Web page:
Earlier this month, Secretary Sally Jewell and the Department of the Interior (DOI) celebrated "Land and Water Conservation Fund (LWCF) Week" to publicize the importance of LWCF and the Obama Administration's commitment to reauthorization and full funding of the program. The Fund marks its 50th anniversary on July 23 – the date on which the LWCF Act passed the House of Representatives 50 years ago.
Why should the LWCF matter to you? The importance of the LWCF can't be understated. Congress established the Fund to invest in our nation’s land, water and wildlife heritage. Using a fraction of offshore oil and gas revenues, the Fund creates parks – from ball fields to trails to open spaces; provides access for hunting and fishing; preserves habitats for wildlife, important water sources, and historic sites; funds conservation efforts; and benefits local economies.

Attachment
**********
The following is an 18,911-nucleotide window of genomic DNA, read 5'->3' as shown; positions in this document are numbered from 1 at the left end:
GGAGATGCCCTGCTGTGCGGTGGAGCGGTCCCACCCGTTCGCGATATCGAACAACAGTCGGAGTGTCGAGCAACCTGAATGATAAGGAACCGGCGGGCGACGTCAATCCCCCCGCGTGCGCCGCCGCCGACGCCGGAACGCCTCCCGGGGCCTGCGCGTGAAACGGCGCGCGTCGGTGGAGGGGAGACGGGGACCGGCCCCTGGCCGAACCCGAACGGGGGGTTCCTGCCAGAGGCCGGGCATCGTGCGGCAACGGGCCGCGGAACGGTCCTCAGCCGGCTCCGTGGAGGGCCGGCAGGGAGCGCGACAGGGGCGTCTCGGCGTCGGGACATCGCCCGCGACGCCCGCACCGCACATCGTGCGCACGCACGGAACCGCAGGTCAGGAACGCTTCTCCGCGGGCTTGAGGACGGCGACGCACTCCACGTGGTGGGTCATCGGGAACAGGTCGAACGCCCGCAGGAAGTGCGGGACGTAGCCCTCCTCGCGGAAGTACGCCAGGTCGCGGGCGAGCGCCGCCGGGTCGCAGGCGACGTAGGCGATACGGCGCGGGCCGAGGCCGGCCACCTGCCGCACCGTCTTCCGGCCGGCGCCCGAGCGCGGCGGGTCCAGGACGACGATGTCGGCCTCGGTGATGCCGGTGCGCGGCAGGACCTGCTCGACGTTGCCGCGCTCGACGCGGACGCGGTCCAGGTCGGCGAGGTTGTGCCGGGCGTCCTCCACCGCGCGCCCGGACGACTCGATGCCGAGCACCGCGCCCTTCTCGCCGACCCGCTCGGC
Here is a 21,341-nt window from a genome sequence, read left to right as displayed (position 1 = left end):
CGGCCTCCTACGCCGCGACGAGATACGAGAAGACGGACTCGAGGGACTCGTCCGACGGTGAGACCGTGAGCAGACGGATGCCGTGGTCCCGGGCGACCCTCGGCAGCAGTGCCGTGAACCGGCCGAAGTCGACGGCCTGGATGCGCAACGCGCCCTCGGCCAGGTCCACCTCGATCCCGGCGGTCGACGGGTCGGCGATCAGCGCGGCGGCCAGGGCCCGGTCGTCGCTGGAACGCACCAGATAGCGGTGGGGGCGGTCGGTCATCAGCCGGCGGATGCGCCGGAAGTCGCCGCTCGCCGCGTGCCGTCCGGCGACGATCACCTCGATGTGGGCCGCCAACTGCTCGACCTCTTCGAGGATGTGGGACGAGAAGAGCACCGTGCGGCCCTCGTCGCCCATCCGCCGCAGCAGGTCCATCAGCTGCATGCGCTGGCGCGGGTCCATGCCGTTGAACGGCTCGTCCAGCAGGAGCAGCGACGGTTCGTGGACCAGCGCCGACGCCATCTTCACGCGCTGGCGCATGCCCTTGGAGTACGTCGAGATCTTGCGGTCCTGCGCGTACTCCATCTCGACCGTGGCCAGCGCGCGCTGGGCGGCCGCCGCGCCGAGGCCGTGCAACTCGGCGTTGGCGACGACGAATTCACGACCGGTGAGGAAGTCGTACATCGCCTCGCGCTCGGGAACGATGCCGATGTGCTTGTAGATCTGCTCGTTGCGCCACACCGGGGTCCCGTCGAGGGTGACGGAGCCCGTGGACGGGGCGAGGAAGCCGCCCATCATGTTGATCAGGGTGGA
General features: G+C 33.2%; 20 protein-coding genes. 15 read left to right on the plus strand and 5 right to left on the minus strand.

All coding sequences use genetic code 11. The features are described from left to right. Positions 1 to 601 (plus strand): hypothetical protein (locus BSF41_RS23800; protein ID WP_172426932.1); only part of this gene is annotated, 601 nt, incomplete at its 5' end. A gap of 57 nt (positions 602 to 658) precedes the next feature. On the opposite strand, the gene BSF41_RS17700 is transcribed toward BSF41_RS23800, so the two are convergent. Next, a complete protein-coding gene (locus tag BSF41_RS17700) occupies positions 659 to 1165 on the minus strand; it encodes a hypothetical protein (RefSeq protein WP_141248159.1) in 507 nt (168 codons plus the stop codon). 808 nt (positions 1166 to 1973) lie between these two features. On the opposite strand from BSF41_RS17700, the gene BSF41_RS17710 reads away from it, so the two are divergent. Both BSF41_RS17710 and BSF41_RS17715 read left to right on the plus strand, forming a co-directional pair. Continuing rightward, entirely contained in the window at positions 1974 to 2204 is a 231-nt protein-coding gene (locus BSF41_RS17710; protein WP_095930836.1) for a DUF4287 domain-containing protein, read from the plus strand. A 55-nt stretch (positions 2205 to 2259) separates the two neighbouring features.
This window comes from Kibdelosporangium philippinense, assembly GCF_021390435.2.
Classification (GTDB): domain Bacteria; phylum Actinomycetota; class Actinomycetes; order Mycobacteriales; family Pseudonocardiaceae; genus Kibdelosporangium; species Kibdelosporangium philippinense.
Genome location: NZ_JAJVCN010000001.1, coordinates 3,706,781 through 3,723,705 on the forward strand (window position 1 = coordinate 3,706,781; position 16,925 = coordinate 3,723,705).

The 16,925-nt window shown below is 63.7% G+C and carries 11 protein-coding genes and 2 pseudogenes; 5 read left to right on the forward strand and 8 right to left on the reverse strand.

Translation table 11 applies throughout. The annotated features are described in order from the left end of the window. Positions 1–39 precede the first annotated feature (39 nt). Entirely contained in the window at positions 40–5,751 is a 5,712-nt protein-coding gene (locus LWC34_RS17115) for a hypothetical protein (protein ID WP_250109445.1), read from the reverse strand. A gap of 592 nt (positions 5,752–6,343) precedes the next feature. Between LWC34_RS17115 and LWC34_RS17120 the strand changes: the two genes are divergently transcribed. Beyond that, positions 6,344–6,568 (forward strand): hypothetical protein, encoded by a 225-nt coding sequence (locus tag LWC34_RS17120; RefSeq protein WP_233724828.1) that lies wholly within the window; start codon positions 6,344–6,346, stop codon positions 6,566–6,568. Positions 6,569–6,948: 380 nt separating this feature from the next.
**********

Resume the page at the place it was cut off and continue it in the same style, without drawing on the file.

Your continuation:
Several of NPT's recent parkland acquisition projects including those that benefited Glacier National Park (MT) and Kennesaw Mountain National Battlefield Park (GA) were accomplished thanks to resources from LWCF.
The mission of the LWCF is so important that Congress earmarked $900 million for this Fund. So the parks are all set right???? Not so fast. Unfortunately, LWCF has only been fully funded once in 50 years and is set to expire if Congress doesn’t renew the program.
If the Fund expires or continues to be underfunded, many of our parks, public lands and water, and wildlife habitats will be directly impacted. President Obama has joined the Secretary and LWCF Coalition's fight and has called for full funding, as part of a promise to the American people to protect our outdoor heritage. You can do your part by following the Secretary and the LWCF Coalition on Facebook and Twitter (#ParksForAll or #LWCF).